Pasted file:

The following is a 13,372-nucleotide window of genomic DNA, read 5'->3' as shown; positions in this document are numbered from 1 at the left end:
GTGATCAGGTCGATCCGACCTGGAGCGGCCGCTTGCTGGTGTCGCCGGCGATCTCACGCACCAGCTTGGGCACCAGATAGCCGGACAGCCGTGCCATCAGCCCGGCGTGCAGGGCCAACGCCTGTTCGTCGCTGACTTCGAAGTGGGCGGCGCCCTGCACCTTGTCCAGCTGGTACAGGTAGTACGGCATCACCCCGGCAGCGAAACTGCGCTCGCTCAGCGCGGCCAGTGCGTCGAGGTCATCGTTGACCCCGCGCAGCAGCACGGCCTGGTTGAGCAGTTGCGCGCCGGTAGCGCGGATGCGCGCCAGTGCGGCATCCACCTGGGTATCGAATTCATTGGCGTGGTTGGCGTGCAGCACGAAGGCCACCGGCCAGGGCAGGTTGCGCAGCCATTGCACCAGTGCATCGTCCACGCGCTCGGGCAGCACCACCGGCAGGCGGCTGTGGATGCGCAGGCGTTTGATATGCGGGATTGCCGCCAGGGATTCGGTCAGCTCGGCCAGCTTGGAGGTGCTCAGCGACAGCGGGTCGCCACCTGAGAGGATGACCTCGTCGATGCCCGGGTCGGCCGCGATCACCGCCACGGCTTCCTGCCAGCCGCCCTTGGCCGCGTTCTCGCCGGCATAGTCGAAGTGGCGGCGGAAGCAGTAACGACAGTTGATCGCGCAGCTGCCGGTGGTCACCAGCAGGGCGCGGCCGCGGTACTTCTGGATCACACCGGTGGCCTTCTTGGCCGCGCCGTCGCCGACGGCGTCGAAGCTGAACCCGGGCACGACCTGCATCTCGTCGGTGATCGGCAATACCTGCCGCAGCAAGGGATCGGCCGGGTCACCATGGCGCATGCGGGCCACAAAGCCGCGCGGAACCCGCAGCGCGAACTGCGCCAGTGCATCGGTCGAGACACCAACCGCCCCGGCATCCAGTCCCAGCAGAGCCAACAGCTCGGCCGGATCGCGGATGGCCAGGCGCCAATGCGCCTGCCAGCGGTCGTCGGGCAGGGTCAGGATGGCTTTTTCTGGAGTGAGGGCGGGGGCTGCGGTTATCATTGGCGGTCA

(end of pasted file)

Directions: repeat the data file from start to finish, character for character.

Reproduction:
The following is a 13,372-nucleotide window of genomic DNA, read 5'->3' as shown; positions in this document are numbered from 1 at the left end:
GTGATCAGGTCGATCCGACCTGGAGCGGCCGCTTGCTGGTGTCGCCGGCGATCTCACGCACCAGCTTGGGCACCAGATAGCCGGACAGCCGTGCCATCAGCCCGGCGTGCAGGGCCAACGCCTGTTCGTCGCTGACTTCGAAGTGGGCGGCGCCCTGCACCTTGTCCAGCTGGTACAGGTAGTACGGCATCACCCCGGCAGCGAAACTGCGCTCGCTCAGCGCGGCCAGTGCGTCGAGGTCATCGTTGACCCCGCGCAGCAGCACGGCCTGGTTGAGCAGTTGCGCGCCGGTAGCGCGGATGCGCGCCAGTGCGGCATCCACCTGGGTATCGAATTCATTGGCGTGGTTGGCGTGCAGCACGAAGGCCACCGGCCAGGGCAGGTTGCGCAGCCATTGCACCAGTGCATCGTCCACGCGCTCGGGCAGCACCACCGGCAGGCGGCTGTGGATGCGCAGGCGTTTGATATGCGGGATTGCCGCCAGGGATTCGGTCAGCTCGGCCAGCTTGGAGGTGCTCAGCGACAGCGGGTCGCCACCTGAGAGGATGACCTCGTCGATGCCCGGGTCGGCCGCGATCACCGCCACGGCTTCCTGCCAGCCGCCCTTGGCCGCGTTCTCGCCGGCATAGTCGAAGTGGCGGCGGAAGCAGTAACGACAGTTGATCGCGCAGCTGCCGGTGGTCACCAGCAGGGCGCGGCCGCGGTACTTCTGGATCACACCGGTGGCCTTCTTGGCCGCGCCGTCGCCGACGGCGTCGAAGCTGAACCCGGGCACGACCTGCATCTCGTCGGTGATCGGCAATACCTGCCGCAGCAAGGGATCGGCCGGGTCACCATGGCGCATGCGGGCCACAAAGCCGCGCGGAACCCGCAGCGCGAACTGCGCCAGTGCATCGGTCGAGACACCAACCGCCCCGGCATCCAGTCCCAGCAGAGCCAACAGCTCGGCCGGATCGCGGATGGCCAGGCGCCAATGCGCCTGCCAGCGGTCGTCGGGCAGGGTCAGGATGGCTTTTTCTGGAGTGAGGGCGGGGGCTGCGGTTATCATTGGCGGTCA